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Lord Byron (1788–1824).  Poetry of Byron.  1881.
 
IV. Satiric
Soul
 
(Don Juan, Canto xiv. Stanzas 70–72.)

HE was a cold, good, honourable man,
  Proud of his birth, and proud of everything;
A goodly spirit for a state divan,
  A figure fit to walk before a king;
Tall, stately, form’d to lead the courtly van        5
  On birthdays, glorious with a star and string;
The very model of a chamberlain—
And such I mean to make him when I reign.
 
But there was something wanting on the whole—
  I don’t know what, and therefore cannot tell—        10
Which pretty women—the sweet souls!—call soul.
  Certes it was not body; he was well
Proportion’d, as a poplar or a pole,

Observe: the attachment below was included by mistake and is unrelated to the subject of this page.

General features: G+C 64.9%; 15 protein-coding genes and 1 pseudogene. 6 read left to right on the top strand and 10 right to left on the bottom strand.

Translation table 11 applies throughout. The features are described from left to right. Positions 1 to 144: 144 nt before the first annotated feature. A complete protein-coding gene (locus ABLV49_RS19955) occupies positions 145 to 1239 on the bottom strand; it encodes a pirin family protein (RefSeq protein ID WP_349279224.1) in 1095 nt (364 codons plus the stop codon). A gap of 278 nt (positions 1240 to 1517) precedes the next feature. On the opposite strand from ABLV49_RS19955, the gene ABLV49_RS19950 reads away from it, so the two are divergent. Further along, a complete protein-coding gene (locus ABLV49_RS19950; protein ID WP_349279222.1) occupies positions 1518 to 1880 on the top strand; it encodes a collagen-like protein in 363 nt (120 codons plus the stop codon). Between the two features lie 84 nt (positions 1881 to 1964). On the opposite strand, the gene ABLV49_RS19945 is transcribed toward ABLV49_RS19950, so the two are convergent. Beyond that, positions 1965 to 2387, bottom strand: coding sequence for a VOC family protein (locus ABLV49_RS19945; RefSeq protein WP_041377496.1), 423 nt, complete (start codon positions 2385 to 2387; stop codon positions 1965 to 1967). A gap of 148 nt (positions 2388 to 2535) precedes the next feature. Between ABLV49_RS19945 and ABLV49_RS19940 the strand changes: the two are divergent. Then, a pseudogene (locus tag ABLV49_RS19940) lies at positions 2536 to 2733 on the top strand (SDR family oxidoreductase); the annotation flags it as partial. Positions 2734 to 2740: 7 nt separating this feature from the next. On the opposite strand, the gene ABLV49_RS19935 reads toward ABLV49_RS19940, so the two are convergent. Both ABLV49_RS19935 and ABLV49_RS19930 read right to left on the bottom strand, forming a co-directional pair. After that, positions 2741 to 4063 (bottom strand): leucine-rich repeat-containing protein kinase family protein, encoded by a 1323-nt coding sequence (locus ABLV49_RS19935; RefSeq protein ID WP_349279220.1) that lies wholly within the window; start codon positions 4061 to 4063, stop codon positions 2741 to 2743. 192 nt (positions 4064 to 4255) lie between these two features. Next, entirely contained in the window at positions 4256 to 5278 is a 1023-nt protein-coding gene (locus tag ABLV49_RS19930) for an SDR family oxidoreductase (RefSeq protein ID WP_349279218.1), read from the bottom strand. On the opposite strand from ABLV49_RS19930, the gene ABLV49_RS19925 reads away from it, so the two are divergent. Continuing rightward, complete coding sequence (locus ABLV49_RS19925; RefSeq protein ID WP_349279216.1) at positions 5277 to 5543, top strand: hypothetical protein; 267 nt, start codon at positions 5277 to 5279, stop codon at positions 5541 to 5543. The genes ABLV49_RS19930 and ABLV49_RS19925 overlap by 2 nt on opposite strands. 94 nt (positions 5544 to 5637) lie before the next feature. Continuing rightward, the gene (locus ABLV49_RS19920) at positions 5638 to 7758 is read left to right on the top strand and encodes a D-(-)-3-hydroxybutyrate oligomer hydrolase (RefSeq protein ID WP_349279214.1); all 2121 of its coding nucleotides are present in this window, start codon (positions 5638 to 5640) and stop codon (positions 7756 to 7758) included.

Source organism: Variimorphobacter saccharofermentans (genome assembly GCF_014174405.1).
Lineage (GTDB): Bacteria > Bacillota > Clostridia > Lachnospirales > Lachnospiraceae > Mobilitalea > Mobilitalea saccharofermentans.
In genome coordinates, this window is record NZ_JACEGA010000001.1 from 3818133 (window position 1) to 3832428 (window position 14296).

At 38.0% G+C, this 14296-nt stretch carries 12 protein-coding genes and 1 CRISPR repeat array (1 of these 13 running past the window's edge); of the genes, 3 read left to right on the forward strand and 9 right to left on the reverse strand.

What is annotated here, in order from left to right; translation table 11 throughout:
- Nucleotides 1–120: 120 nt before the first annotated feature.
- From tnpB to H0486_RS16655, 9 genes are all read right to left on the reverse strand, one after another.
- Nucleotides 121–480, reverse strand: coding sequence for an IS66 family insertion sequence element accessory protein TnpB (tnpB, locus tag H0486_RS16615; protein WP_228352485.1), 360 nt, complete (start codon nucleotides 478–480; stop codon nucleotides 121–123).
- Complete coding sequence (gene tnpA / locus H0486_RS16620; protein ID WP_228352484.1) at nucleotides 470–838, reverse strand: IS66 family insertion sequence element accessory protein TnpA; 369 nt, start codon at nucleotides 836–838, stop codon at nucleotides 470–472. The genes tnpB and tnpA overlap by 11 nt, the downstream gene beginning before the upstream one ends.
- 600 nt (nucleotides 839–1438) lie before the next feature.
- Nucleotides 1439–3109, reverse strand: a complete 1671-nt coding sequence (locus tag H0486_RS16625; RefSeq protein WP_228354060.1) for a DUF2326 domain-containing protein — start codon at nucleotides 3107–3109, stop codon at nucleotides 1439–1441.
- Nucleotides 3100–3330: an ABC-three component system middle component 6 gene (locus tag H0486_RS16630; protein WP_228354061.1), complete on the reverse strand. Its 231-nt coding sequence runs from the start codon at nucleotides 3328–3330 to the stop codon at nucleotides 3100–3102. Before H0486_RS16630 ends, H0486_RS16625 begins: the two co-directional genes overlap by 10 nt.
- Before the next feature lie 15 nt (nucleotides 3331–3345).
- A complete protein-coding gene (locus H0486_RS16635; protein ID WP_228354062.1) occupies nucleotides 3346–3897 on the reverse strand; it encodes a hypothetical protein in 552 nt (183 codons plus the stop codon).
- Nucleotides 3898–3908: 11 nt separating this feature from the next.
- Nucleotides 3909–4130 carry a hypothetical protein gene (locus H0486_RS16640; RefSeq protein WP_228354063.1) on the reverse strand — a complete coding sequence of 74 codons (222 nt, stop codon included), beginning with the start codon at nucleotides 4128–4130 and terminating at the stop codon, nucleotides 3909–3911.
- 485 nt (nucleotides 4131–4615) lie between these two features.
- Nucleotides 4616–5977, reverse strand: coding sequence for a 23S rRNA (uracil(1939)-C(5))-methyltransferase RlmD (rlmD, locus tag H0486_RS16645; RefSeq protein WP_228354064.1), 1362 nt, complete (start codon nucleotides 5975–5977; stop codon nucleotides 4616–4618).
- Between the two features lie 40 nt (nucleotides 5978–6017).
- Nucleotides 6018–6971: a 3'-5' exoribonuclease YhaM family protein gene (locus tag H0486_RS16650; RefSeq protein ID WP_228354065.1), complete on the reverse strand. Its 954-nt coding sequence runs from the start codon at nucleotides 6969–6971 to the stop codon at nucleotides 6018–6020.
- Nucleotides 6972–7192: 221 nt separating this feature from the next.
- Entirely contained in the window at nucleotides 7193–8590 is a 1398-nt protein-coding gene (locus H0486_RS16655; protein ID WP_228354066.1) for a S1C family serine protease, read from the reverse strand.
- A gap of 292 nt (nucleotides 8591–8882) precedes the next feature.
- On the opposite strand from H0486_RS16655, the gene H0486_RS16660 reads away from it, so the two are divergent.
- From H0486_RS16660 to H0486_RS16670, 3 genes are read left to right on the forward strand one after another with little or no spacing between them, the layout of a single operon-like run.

A handsome man, that human miracle;
And in each circumstance of love or war        15
Had still preserved his perpendicular.
 
Still there was something wanting, as I’ve said—
  That undefinable “Je ne sçais quoi,”
Which, for what I know, may of yore have led
  To Homer’s Iliad, since it drew to Troy        20
The Greek Eve, Helen, from the Spartan’s bed;
  Though on the whole, no doubt, the Dardan boy
Was much inferior to King Menelaüs:—
But thus it is some women will betray us.
 
 
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